Florida is the only US state (with Hawaii) where the climate is tropical and where snorkeling can be done in good conditions all through the year.

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The south-eastern coast of Florida, from West Palm Beach in the north to Key West in the south, is the snorkeling capital of the United States. It includes the Keys region, a chain of a thousand islands and coral islets situated in the Straits of Florida, linking the Atlantic Ocean to the Gulf of Mexico. The most popular snorkeling spots in the area are on the reef of Fort Lauderdale (Twin Ledge), in Key Largo (particularly the John Pennekamp Coral Reef State Park), in Bahia Honda Key or in Key West, but you generally need a boat to reach the reefs. Although the coral formations are not spectacular (mainly sea fan “forests”), a large share of the typical underwater life of the Caribbean can be found there.

Snorkeling Report Florida

Do you want to experience something really unique? Cross the peninsula to Kings Bay, in Citrus County, to the Crystal River National Wildlife Refuge. The warm sources of the bay, constantly at 72°F (22.5°C), provide a unique refuge of heat for the manatees gathering there in the winter months. This is the only place in Florida where the visitors are allowed to swim with these fascinating and peaceful animals.
When to go to Florida?

Snorkeling is possible all the year round in Florida, but in the winter months (particularly in January and February), the cool, windy days can make swimming less pleasant.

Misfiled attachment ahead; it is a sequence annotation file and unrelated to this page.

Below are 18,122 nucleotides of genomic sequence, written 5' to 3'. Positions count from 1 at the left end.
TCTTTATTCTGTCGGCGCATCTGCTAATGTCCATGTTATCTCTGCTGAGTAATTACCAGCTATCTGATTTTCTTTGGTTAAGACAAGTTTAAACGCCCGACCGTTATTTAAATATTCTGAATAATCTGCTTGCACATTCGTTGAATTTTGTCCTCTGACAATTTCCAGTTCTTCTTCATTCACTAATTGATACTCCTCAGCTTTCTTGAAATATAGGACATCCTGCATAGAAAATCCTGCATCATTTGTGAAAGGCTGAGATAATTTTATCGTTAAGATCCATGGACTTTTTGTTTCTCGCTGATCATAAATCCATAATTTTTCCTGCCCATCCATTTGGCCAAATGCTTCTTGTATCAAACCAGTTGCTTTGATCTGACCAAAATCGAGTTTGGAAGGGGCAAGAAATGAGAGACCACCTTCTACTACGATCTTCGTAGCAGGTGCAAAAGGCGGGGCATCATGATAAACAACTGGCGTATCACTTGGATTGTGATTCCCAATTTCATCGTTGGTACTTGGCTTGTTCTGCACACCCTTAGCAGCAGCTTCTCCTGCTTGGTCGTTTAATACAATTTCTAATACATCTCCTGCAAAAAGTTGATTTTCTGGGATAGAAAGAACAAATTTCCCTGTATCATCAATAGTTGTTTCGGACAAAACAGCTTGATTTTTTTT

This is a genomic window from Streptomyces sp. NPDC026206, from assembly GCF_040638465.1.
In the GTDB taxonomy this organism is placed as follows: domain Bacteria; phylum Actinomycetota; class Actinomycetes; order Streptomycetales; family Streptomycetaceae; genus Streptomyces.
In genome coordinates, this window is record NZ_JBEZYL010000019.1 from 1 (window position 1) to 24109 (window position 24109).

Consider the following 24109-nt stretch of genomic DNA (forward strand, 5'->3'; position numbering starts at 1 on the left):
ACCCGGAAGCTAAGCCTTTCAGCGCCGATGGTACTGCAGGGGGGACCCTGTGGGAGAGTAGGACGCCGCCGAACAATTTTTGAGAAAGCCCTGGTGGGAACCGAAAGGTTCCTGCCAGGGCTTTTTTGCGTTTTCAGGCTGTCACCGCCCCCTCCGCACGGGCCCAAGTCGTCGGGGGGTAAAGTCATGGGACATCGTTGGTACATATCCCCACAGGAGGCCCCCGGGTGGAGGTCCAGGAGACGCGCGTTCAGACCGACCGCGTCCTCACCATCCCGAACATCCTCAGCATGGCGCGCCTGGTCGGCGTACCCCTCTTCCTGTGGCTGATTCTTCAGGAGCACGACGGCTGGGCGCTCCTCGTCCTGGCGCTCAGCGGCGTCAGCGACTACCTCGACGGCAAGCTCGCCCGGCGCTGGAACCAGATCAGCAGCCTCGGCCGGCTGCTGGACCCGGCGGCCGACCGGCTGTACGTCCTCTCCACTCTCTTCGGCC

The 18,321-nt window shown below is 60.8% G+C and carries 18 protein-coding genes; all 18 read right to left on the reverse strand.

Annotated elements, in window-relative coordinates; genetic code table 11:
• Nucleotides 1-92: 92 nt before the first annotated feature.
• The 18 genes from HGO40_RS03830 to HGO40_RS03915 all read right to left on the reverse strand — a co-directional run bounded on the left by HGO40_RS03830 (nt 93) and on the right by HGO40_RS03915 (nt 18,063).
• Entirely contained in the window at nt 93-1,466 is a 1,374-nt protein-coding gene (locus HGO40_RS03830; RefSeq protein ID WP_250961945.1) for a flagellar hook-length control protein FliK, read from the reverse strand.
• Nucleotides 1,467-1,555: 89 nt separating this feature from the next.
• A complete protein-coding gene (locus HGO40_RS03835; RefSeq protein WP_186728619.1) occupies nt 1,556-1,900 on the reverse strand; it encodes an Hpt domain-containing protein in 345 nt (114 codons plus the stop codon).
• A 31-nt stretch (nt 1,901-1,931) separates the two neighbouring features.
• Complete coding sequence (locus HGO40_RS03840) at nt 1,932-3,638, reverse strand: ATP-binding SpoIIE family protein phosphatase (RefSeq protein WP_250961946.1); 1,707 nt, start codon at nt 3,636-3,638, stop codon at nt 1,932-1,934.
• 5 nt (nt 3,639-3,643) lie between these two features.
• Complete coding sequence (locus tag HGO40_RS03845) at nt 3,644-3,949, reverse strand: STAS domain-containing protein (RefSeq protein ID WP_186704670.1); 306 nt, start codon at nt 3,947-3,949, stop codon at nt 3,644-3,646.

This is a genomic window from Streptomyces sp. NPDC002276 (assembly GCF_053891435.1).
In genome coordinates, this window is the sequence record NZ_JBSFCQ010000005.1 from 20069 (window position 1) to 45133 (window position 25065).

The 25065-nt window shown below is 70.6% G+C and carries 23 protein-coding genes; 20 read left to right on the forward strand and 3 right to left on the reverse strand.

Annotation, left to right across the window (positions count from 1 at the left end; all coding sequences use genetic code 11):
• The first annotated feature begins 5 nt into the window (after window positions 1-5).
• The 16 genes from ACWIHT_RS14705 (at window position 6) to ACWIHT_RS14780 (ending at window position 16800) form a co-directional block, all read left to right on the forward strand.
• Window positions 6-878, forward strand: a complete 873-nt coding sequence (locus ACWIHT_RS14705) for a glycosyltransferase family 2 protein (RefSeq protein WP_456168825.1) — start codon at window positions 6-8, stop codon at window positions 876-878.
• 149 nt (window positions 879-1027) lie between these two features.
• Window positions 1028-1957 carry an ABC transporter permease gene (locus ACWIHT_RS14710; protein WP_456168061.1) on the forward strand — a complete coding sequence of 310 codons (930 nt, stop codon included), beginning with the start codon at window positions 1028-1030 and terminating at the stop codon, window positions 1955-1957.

The winters (November to February) are mild (68-77°F/20-25°C) and sunny, and the summers (June to September) warm and humid, with average temperatures of 86 to 95°F (30 to 35°C). In fall and spring the weather is hot and sunny, with a low rate of humidity and scattered showers. During these two seasons, temperatures range from 72 to 84°F (22 to 29°C). Bear in mind that the hurricane season, from August to October, can cut off access to the sea for long periods.

Winters are much colder in Citrus County, but the constant temperature of the water in the warm sources (72°F/22.5°) means you can swim all the year round.

CDC Floride EN

Where to spot them?

West Indian manatee

You can't miss them at Crystal River

Gray angelfish

On all spots, common at Northern Erojacks


On all spots, but uncommon

Atlantic blue tang

On all spots

Bermuda chub

On all spots, in large schools at Twin Ledges

Bar jack

On all spots, in large schools at Twin Ledges

Bluehead wrasse

On all spots

Bluestriped grunt

On all spots

French grunt

On all spots

Stoplight parrotfish

On all spots